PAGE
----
Secrets to Running Faster
By: Barry Ross
Since publishing Underground Secrets To Faster Running, I’m frequently asked why there seems to be minimal information regarding on-track sprint training workouts in a book about running faster. This is often followed by questions about standard sprint training protocols, such as: What about volume? What about density? Intensity, CNS fatigue, distance, recovery days?
And so on ad infinitum.
They are fairly common questions, but are they fair questions?
Let’s examine them from a different viewpoint.
If we recognize them as standard questions, then they are not really about 'secrets'. Rather, they encompass the common vernacular of the sprint culture. What the questioners really want to know is how the answers to their questions might differ within the parameters of the protocols they already use and whether any difference might give them an edge, as trainers or athletes, over the competition.
Therein lies the problem with the questions. The focus of sprint coaches and athletes is on changing the numbers within the framework they know. It’s about finding magic or secret numbers – what number of repeats of a distance, how many plyo jumps on the track, how many rest days, what number of hard days, how many recovery days, etc. There is never a challenge to the framework, only to the numbers that are provided.
Underground Secrets To Faster Running would be about the weight room if it was written to show how its particular strength training protocol fits within the broader and more well established category of strength training. But Underground Secrets To Faster Running is not about the weight room. It’s about addressing a paradigm change in training to run faster that is long overdue. Its about the science of sprinting and the elimination of the rampant guessing as to what actually happens during high speed sprinting.
Far from being a book about how much weight one can lift, it fully addresses one of the most (if not the most) important aspects of sprinting: The effect of mass-specific force on running speed. It goes on to describe a very simple yet powerful training method that will result in faster running, even if most of the standard on track training protocols were significantly reduced or eliminated.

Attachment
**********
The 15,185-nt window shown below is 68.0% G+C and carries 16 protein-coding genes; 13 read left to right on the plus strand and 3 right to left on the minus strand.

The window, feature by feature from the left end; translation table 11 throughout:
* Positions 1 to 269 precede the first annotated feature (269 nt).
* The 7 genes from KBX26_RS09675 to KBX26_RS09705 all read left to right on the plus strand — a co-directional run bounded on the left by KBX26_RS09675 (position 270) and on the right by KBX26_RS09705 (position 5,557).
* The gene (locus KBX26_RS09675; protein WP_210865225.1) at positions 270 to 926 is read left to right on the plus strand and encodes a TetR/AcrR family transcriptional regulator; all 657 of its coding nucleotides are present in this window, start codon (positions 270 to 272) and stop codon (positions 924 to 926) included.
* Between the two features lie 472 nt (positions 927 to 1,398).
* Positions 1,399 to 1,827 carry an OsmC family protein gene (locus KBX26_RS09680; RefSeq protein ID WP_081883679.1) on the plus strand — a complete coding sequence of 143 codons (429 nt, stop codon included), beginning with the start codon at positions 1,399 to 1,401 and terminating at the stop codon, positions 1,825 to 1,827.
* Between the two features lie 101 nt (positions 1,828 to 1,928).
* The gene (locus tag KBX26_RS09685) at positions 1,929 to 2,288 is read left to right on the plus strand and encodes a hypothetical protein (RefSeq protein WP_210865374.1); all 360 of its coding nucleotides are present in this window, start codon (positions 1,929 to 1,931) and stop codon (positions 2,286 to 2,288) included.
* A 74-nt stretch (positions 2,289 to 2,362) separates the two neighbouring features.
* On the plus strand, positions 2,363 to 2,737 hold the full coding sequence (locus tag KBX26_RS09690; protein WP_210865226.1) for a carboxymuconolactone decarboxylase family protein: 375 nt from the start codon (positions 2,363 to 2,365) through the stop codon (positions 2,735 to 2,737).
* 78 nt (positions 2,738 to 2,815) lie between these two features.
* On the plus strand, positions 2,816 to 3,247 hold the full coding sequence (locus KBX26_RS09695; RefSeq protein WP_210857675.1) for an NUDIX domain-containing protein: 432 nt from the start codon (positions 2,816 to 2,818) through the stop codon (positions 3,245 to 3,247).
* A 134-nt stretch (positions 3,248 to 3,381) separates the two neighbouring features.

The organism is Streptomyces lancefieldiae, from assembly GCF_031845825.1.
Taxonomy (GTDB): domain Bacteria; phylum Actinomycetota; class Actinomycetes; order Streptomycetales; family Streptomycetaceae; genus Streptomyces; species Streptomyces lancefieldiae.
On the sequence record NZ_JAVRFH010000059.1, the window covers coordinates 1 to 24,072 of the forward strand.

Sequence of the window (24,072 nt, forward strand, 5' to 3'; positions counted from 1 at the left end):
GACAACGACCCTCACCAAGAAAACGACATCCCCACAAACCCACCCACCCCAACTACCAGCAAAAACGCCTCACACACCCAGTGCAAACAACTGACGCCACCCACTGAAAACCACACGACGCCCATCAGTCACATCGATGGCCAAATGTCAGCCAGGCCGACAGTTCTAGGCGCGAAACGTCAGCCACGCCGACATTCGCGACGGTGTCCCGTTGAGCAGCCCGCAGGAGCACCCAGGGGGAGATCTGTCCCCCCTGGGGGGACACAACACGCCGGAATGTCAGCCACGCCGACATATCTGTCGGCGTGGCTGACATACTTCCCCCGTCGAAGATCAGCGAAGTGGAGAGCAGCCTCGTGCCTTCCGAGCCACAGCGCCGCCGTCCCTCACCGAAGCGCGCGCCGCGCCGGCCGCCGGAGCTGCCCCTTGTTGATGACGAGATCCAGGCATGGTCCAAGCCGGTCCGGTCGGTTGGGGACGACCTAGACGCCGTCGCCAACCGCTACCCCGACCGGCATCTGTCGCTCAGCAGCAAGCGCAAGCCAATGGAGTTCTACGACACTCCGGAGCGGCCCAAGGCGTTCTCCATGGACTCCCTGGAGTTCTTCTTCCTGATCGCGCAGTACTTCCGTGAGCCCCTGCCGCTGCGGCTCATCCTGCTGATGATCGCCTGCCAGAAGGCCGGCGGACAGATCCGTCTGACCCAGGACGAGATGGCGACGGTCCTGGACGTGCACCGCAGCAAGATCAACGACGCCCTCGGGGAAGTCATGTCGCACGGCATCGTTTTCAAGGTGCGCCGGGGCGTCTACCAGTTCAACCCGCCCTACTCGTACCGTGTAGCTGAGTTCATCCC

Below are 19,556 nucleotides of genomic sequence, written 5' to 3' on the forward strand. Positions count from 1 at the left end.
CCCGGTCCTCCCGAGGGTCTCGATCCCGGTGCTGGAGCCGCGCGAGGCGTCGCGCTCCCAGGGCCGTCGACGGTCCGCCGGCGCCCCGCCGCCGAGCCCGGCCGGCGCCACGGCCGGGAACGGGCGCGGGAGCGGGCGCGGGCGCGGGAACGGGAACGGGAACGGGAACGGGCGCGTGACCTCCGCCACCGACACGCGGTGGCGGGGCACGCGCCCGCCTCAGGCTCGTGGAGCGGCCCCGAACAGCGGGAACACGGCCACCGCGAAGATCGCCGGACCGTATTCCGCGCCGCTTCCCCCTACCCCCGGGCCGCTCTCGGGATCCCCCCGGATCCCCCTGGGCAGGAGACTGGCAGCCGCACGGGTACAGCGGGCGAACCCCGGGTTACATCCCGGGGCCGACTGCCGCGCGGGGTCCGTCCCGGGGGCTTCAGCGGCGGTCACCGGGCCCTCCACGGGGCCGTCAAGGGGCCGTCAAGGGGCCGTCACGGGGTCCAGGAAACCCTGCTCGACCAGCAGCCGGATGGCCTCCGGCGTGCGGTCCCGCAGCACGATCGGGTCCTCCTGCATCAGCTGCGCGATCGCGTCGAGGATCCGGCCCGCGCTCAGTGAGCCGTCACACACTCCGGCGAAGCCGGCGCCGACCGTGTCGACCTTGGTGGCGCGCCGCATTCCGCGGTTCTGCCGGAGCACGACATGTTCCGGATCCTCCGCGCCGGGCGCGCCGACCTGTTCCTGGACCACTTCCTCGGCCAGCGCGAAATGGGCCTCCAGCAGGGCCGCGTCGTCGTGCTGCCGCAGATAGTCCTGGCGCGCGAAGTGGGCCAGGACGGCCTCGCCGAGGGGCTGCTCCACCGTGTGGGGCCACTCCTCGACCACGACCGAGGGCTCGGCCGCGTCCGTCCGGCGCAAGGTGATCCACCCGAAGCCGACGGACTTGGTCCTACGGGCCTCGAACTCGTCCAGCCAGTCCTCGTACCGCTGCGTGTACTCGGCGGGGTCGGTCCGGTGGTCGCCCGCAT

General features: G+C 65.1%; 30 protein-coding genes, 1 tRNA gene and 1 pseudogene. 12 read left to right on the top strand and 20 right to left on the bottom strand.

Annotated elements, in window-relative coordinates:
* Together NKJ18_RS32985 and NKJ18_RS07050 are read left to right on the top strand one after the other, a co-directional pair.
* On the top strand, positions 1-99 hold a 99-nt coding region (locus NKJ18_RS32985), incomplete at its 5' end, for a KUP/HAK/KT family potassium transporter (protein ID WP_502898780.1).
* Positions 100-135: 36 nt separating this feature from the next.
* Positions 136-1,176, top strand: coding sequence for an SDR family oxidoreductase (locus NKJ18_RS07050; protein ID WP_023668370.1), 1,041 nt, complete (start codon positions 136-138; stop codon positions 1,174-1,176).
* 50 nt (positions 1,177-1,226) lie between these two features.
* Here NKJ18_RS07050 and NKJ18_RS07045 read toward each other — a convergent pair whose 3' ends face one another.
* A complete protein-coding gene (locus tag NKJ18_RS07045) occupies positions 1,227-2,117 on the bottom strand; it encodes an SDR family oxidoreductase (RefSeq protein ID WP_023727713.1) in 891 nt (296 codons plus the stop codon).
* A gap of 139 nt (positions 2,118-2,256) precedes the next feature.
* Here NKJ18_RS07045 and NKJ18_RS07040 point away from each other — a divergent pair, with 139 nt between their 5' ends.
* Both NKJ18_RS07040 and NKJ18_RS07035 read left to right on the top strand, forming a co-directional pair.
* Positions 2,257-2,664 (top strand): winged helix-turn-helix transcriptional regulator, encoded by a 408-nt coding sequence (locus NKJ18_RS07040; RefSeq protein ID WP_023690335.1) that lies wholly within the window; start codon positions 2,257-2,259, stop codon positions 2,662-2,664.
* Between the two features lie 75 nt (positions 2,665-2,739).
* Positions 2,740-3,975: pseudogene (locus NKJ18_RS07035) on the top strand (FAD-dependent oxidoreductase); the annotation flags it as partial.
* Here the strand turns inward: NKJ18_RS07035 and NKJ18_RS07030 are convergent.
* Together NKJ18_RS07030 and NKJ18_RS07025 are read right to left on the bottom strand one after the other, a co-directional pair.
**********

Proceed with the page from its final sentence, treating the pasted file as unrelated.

At this point, many will think that what I’m writing here is merely a way to increase sales of my book (while that is not the case, I would certainly welcome that outcome!). Others will shake their heads while muttering to themselves, .Just another weight guy trying to make himself important. He doesn’t get it that you have to run to be fast. Just get on the track and run..
Well, I do get it. You do have to run to be fast…and faster. But you must do more than that to run your fastest.
There is purposeless running and there is focused running. There is purposeless strength training and purposeful strength training. Can you distinguish between them?
Since this article is in response to the track training portion that appears to be missing, let’s look at that aspect first.
Did you know that 95.89% of the track coaches throughout the world use purposeless running to train their sprinters?
How did I arrive at that precise number? By strict scientific research? By analysis of local coaches and interpolation of raw data? By regression analysis?
You caught me! I guessed.
Which is precisely how coaches arrive at the ‘right’ number of repeats at the ‘right’ distance. It’s what they do because they’ve always done it, or darn close to it. Is this the best way to build a sprint training program? I don’t think so!
Are you part of that large, guessed-at number of coaches? You are if you give your sprint group a single set of instructions: Today I want you to run 5 200.s , then 8 100.s, 10 50.s then do some block work and call it a day. Or, maybe you’re the up and down ladder type instead. Same guess, same result.